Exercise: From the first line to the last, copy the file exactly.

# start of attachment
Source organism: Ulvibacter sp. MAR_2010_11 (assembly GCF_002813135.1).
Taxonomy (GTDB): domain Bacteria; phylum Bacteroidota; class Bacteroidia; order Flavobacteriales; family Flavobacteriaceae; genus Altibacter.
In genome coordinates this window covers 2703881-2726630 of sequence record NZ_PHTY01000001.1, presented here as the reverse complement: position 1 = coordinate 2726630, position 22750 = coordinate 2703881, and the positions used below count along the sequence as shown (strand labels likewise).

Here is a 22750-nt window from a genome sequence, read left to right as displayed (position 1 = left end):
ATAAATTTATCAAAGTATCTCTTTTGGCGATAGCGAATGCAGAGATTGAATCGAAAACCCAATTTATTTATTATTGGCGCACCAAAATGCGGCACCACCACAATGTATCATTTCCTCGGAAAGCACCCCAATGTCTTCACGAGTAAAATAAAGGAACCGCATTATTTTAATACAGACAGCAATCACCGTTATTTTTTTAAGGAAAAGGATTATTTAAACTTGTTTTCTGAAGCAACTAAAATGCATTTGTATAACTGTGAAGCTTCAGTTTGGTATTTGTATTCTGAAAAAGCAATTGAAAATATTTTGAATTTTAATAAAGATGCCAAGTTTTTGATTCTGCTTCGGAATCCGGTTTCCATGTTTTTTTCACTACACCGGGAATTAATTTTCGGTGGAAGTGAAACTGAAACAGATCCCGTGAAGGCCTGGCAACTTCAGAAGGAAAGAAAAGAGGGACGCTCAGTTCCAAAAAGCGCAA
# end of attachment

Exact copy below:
Source organism: Ulvibacter sp. MAR_2010_11 (assembly GCF_002813135.1).
Taxonomy (GTDB): domain Bacteria; phylum Bacteroidota; class Bacteroidia; order Flavobacteriales; family Flavobacteriaceae; genus Altibacter.
In genome coordinates this window covers 2703881-2726630 of sequence record NZ_PHTY01000001.1, presented here as the reverse complement: position 1 = coordinate 2726630, position 22750 = coordinate 2703881, and the positions used below count along the sequence as shown (strand labels likewise).

Here is a 22750-nt window from a genome sequence, read left to right as displayed (position 1 = left end):
ATAAATTTATCAAAGTATCTCTTTTGGCGATAGCGAATGCAGAGATTGAATCGAAAACCCAATTTATTTATTATTGGCGCACCAAAATGCGGCACCACCACAATGTATCATTTCCTCGGAAAGCACCCCAATGTCTTCACGAGTAAAATAAAGGAACCGCATTATTTTAATACAGACAGCAATCACCGTTATTTTTTTAAGGAAAAGGATTATTTAAACTTGTTTTCTGAAGCAACTAAAATGCATTTGTATAACTGTGAAGCTTCAGTTTGGTATTTGTATTCTGAAAAAGCAATTGAAAATATTTTGAATTTTAATAAAGATGCCAAGTTTTTGATTCTGCTTCGGAATCCGGTTTCCATGTTTTTTTCACTACACCGGGAATTAATTTTCGGTGGAAGTGAAACTGAAACAGATCCCGTGAAGGCCTGGCAACTTCAGAAGGAAAGAAAAGAGGGACGCTCAGTTCCAAAAAGCGCAA